The journey of learning analog photography can sometimes be a frustrating one. You see the work that others can create using the same film stock and you wonder how their final results are so amazing. One of these days I am going to bite the bullet and get my 35mm film professionally scanned so that I can see if the results are that much more superior to what I am experiencing with my Epson V600. Below are a few frames from our last holiday to Disneyland's magic kingdom. I shot these images on Kodaks consumer grade Gold 200 film with the Pentax PC35AF-M point and shoot.
This past summer I did a road trip to visit my parents in southern Alberta. My insatiable desire for adventure prompted me to convince my folks to visit the near by provincial park called Smashed in Head Buffalo Jump. This provincial park has rich historical significance to the aboriginal peoples of southern alberta and is home to some stunning views. I chose to try out a roll of Kodak Vericolor III (160 ISO) in My Pentax Spotmatic that had expired in 2000. This 18 year old film had been freezer stored most of its life but I thought I would still overexpose it by one additional stop to be safe. As soon as i got home from the trip I refrigerated my exposed roll until today when I developed it at home in the Unicolor C41 Kit. Here are a few of the keepers from the day. The last two frames I took were exposed to some light leaks when I accidentally opened the back of my camera. To be honest I love the result that was created.
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The journey of shooting film after many years of shooting digital sometimes feels like you're starting all over again. Such was the last roll of Tri-X I shot on a very simple point and shoot that I nabbed from the local Mission thrift store. I spotted this camera still in its factory box and noticed right away that it had an f2.8 aperture. This usually means one thing, it was in it's day more of a prosumer than consumer type of camera. I was making a work trip to one of the northern most places I had ever visited and as always I tend to bring a camera with me. One of the great things about a point and shoot 35mm camera is that you can go about your day and not really pay that much attention at all to the settings. This is important to me when I travel for work because I don't have to necessarily commit to anything I can just shoot casually.
The Pentax PC35AF is actually a pretty versatile little camera. It has pretty sharp 35mm f2.8 lens that is concealed behind an 80's style sliding door for protection with a spring loaded release that feels nothing short of snappy. The PC35 sports a selectable ISO range between 100 and a 1000 with an additional switch that pushes an additional 1.5 stops of light should you be in a backlit type situation. What is specifically great about this 80's shooter is that it has a pretty great zone auto focus system to boot.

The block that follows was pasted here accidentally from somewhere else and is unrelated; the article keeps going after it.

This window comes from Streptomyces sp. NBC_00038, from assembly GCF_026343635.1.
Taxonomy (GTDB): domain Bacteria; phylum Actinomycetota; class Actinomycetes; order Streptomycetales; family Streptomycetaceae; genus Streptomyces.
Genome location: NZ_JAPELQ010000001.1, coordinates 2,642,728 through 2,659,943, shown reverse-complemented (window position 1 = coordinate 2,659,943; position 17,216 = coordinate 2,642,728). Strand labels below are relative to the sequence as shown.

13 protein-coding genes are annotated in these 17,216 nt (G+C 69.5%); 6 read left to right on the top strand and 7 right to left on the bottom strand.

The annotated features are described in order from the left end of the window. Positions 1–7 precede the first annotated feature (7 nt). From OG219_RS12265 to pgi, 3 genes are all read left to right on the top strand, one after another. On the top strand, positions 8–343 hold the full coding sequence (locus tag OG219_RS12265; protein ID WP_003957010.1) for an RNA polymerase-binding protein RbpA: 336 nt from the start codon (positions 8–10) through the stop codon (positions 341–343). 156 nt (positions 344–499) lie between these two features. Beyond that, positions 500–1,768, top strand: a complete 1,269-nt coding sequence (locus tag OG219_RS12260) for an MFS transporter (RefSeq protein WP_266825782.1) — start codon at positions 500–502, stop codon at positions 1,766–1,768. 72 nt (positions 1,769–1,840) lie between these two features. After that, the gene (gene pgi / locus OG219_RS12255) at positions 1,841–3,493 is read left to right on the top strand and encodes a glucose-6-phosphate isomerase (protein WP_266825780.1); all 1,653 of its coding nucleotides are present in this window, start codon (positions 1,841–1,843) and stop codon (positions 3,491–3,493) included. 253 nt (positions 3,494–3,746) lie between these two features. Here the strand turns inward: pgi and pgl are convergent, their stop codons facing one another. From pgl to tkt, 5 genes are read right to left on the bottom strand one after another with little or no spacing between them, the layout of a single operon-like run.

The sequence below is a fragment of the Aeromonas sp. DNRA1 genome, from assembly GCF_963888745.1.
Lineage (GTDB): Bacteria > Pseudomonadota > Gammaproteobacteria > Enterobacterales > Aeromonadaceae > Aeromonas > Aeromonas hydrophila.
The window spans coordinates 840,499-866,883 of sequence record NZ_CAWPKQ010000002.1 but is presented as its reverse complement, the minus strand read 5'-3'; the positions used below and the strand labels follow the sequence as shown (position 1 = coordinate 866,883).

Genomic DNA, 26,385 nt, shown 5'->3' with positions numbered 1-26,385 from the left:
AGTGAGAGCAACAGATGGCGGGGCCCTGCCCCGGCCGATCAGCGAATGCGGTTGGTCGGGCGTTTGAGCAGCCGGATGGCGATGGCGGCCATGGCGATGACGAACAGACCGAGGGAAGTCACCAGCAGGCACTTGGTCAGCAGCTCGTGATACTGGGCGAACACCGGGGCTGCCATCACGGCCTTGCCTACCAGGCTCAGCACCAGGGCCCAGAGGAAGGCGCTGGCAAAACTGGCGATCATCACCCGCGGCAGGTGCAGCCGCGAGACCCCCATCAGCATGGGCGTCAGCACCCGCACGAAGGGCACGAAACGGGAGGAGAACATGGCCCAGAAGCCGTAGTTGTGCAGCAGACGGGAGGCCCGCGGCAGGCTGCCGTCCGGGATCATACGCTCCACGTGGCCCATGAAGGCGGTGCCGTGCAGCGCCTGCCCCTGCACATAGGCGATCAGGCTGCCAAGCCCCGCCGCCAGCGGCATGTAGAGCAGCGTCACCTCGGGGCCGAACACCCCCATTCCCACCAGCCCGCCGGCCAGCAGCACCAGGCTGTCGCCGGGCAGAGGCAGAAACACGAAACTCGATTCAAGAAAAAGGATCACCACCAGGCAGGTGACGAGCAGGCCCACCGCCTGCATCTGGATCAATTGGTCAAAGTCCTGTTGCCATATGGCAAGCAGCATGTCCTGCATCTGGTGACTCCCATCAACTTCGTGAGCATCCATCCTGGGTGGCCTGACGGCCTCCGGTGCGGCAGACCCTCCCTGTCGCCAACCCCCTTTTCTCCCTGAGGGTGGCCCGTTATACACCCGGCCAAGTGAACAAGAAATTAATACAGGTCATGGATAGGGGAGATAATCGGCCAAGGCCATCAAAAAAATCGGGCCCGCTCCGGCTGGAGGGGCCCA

Over all I quite like this camera. It's not as small and compact as some of the cult cameras people are paying crazy amounts of dollars for but for a $5 thrift store find I was more than pleased. In fact the tiny bit of extra bulk makes this camera much more enjoyable for me to hand hold. Below are selection of images I shot. The film I used was Tri-X 400 pushed to 1000 (Because that's the max the Pentax will go). I then developed it in Ilfosol 3 for 11.5 min with a dilution of 1-9. Check out the grainy goodness below.
Recently I purchased a set of Canon EF Fotodiox Extension Tubes from Amazon. My primary goal for purchasing these was to scan my film negatives. Then winter came along with all it's trimmings. My need to create however doesn’t change when the weather does. Below is a simple shot I took with the new Extension Tubes and my 24-70mm F2.8 L series lens. For this image I used the 13mm & 21mm tubes because I still wanted to show some context with the film advance lever and frame counter in my frame. Up till this point I had never made purchasing a Macro lens a priority because I primarily shoot portraits. One of the great things about this kit is that it still allows for auto focusing because of the electrical contacts that allow the lens to communicate with the camera body. I am sure that the results you get from a stand alone macro lens are better but for someone like myself who just needs to take the odd ring shot during a wedding and experiment the rest of the time $79 bucks is a steal.
Bear Skull shot on Tri-X 400 with The Pentax Spotmatic and the 55mm f1.8 Takumar Lens
Since I began to shoot film not long ago I was fascinated by not only the taking of images but also the making of them. Developing film couldn't have been easier yet there is a nervousness that happens as you pour the chemicals over the film and hope that you will see something after all the hard work. After opening the tank and discovering that it worked you can't wait for the film to dry and see what the final images turned out like. Here are just a few images I selected from 2 rolls of Ilford Delta 400 I shot, one just recently and the other I shot almost 3 years ago just waiting for this day. It is hard to judge the grain and sharpness of this Black and white film when it the first and only kind that I have ever shot. I should have a better idea when I shoot the very popular HP5 in the coming month or so. I continue to be fascinated by film because it seems to take me to a different place than digital. It's actually tough to describe other than to say it's quite calming.
Tech info on images
-Camera: Pentax Spotmatic & Canon A-E1 / Lens: Takumar 55 f1.8 & Canon FD 50mm f1.8 / Film: Ilford Delta 400 / Developer: Ilfosol 3 / Scanner: Epson V600